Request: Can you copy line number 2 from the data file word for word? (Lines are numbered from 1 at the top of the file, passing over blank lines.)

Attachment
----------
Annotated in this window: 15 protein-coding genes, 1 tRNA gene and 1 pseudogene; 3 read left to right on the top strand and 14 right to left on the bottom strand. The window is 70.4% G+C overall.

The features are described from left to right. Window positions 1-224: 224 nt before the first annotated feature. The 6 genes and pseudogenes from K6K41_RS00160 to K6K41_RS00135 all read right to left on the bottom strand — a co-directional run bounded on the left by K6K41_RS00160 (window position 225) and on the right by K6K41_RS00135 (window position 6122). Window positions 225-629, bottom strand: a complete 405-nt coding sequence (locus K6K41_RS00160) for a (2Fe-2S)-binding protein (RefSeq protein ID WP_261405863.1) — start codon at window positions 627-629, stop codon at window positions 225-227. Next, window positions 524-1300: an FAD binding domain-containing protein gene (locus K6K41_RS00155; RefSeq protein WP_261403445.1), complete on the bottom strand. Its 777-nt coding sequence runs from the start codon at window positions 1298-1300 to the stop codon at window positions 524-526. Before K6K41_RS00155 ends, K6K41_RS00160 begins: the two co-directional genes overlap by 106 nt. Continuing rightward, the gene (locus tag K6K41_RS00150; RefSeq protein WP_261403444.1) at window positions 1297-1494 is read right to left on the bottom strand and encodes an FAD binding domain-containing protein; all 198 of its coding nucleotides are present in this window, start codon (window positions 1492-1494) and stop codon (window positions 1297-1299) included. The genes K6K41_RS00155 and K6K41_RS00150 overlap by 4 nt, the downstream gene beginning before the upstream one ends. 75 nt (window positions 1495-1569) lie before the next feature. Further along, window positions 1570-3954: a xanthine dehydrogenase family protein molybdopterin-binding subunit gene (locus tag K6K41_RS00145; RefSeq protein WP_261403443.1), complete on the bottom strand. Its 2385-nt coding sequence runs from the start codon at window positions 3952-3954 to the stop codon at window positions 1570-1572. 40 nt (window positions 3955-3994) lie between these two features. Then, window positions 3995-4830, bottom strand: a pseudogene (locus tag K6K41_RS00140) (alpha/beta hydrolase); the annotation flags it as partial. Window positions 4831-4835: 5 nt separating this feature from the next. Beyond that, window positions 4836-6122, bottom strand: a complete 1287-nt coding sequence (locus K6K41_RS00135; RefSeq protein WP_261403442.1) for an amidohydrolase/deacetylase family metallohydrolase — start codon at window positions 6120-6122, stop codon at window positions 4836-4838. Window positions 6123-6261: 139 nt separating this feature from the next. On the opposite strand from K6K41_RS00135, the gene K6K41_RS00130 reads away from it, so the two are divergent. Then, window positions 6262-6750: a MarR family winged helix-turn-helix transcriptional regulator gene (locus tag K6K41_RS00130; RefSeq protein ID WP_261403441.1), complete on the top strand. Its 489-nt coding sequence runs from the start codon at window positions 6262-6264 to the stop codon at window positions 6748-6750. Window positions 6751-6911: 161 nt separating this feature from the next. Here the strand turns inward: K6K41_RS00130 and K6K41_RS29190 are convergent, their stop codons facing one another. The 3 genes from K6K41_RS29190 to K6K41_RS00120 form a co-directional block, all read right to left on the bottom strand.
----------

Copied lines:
The features are described from left to right. Window positions 1-224: 224 nt before the first annotated feature. The 6 genes and pseudogenes from K6K41_RS00160 to K6K41_RS00135 all read right to left on the bottom strand — a co-directional run bounded on the left by K6K41_RS00160 (window position 225) and on the right by K6K41_RS00135 (window position 6122). Window positions 225-629, bottom strand: a complete 405-nt coding sequence (locus K6K41_RS00160) for a (2Fe-2S)-binding protein (RefSeq protein ID WP_261405863.1) — start codon at window positions 627-629, stop codon at window positions 225-227. Next, window positions 524-1300: an FAD binding domain-containing protein gene (locus K6K41_RS00155; RefSeq protein WP_261403445.1), complete on the bottom strand. Its 777-nt coding sequence runs from the start codon at window positions 1298-1300 to the stop codon at window positions 524-526. Before K6K41_RS00155 ends, K6K41_RS00160 begins: the two co-directional genes overlap by 106 nt. Continuing rightward, the gene (locus tag K6K41_RS00150; RefSeq protein WP_261403444.1) at window positions 1297-1494 is read right to left on the bottom strand and encodes an FAD binding domain-containing protein; all 198 of its coding nucleotides are present in this window, start codon (window positions 1492-1494) and stop codon (window positions 1297-1299) included. The genes K6K41_RS00155 and K6K41_RS00150 overlap by 4 nt, the downstream gene beginning before the upstream one ends. 75 nt (window positions 1495-1569) lie before the next feature. Further along, window positions 1570-3954: a xanthine dehydrogenase family protein molybdopterin-binding subunit gene (locus tag K6K41_RS00145; RefSeq protein WP_261403443.1), complete on the bottom strand. Its 2385-nt coding sequence runs from the start codon at window positions 3952-3954 to the stop codon at window positions 1570-1572. 40 nt (window positions 3955-3994) lie between these two features. Then, window positions 3995-4830, bottom strand: a pseudogene (locus tag K6K41_RS00140) (alpha/beta hydrolase); the annotation flags it as partial. Window positions 4831-4835: 5 nt separating this feature from the next. Beyond that, window positions 4836-6122, bottom strand: a complete 1287-nt coding sequence (locus K6K41_RS00135; RefSeq protein WP_261403442.1) for an amidohydrolase/deacetylase family metallohydrolase — start codon at window positions 6120-6122, stop codon at window positions 4836-4838. Window positions 6123-6261: 139 nt separating this feature from the next. On the opposite strand from K6K41_RS00135, the gene K6K41_RS00130 reads away from it, so the two are divergent. Then, window positions 6262-6750: a MarR family winged helix-turn-helix transcriptional regulator gene (locus tag K6K41_RS00130; RefSeq protein ID WP_261403441.1), complete on the top strand. Its 489-nt coding sequence runs from the start codon at window positions 6262-6264 to the stop codon at window positions 6748-6750. Window positions 6751-6911: 161 nt separating this feature from the next. Here the strand turns inward: K6K41_RS00130 and K6K41_RS29190 are convergent, their stop codons facing one another. The 3 genes from K6K41_RS29190 to K6K41_RS00120 form a co-directional block, all read right to left on the bottom strand.